Maybe it’s a damning reflection of how Vancouver’s roster is built. The team is essentially the Sedins, a pair of solid, yet cursed goalies, a pair of good defencemen, and a bunch of spare parts. Despite the pre-existing limitations Desjardins had, especially with the injury to Alex Burrows (somehow a top line winger), he did not do a good job deploying his players. Whenever Chris Higgins gets more playing time than the Sedins, it’s a bad omen.
3. They were forced to play Calgary’s game
If we compare the two teams, it is obvious that Calgary is the bigger, stronger team compared to Vancouver. While Vancouver certainly has more top six skill, the Flames out-muscled them, winning the hits battle 162-118.
While the analytics community, including us here at M&G, tend to frown upon excessive hitting and shot-blocking, the grit was certainly appreciated during this series. This is purely based off of the eye-test and I have no statistical proof, but after physical games two and three, the Canucks seemed like they were running on empty. Maybe the loss of nuisance Alex Burrows took a bit of life from them, but there were times where the Canucks seemed less-than-eager than their opponents in physical battles. We can look at Joe Colborne fighting off four men to successfully keep the puck in game four, or Michael Ferland and Mikael Backlund’s presence on the forecheck as evidence as to the Canucks’ lack of physicality.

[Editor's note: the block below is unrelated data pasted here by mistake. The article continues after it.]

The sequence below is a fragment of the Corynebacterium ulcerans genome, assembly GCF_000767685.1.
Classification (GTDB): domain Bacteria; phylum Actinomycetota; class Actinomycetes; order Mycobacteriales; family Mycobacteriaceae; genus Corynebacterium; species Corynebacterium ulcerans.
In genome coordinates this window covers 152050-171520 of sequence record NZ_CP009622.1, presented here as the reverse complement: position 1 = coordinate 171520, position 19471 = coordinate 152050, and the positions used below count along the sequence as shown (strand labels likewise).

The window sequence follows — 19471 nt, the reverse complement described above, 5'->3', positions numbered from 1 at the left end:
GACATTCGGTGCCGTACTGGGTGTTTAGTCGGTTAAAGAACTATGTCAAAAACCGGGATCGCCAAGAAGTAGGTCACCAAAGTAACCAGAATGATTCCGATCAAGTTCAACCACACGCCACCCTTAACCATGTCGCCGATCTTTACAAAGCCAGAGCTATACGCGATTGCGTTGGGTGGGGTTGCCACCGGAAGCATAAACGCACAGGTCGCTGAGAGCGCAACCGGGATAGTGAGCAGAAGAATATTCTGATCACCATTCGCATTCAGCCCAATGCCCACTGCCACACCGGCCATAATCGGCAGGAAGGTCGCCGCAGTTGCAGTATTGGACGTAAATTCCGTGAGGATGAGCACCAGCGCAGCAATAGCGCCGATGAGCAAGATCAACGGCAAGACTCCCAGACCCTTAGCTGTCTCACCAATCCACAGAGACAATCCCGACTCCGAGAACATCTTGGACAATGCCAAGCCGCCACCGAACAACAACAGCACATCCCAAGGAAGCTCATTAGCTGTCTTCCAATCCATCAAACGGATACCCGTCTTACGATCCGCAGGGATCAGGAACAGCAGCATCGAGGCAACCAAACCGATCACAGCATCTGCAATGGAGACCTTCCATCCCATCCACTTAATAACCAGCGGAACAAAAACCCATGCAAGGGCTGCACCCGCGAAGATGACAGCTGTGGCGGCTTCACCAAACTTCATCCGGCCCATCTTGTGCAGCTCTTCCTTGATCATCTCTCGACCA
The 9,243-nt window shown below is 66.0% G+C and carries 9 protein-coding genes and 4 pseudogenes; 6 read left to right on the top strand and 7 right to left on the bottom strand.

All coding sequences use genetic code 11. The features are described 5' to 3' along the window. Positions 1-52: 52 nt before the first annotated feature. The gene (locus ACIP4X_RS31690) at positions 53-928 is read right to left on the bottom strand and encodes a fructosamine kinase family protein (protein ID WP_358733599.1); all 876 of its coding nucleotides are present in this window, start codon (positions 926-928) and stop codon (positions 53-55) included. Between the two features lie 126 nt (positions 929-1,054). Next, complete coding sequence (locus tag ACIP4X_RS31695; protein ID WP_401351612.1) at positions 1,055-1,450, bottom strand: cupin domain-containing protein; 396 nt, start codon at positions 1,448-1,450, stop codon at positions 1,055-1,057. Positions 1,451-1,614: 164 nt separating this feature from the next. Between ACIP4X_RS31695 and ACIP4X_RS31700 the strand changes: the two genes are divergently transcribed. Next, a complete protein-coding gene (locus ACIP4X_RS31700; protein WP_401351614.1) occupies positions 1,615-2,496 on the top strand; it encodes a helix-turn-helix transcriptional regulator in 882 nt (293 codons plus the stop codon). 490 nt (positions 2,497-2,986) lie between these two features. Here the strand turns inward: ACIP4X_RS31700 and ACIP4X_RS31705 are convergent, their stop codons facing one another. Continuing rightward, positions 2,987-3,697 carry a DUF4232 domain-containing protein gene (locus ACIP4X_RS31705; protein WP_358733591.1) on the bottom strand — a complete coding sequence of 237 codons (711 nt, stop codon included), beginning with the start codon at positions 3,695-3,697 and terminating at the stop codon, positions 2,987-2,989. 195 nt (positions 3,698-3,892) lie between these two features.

It also helped that Vancouver isn’t very physical outside of their defenders and third line. The need to play up to the Flames’ big, dumb, and ugly style of hockey forced the Canucks to deploy their bigger, yet useless players more often, as seen in point #2. Truculence, pugnacity, and all of the other lovely thesaurus words Brian Burke is fond of really isn’t a great philosophy for building a championship hockey team, but it certainly worked against Vancouver. Will this physical play work well against a bigger, tougher Anaheim team? Probably not, so we have to hope Bob Hartley adjusts (i.e. no more Bollig).
4. Matt Stajan and Michael Ferland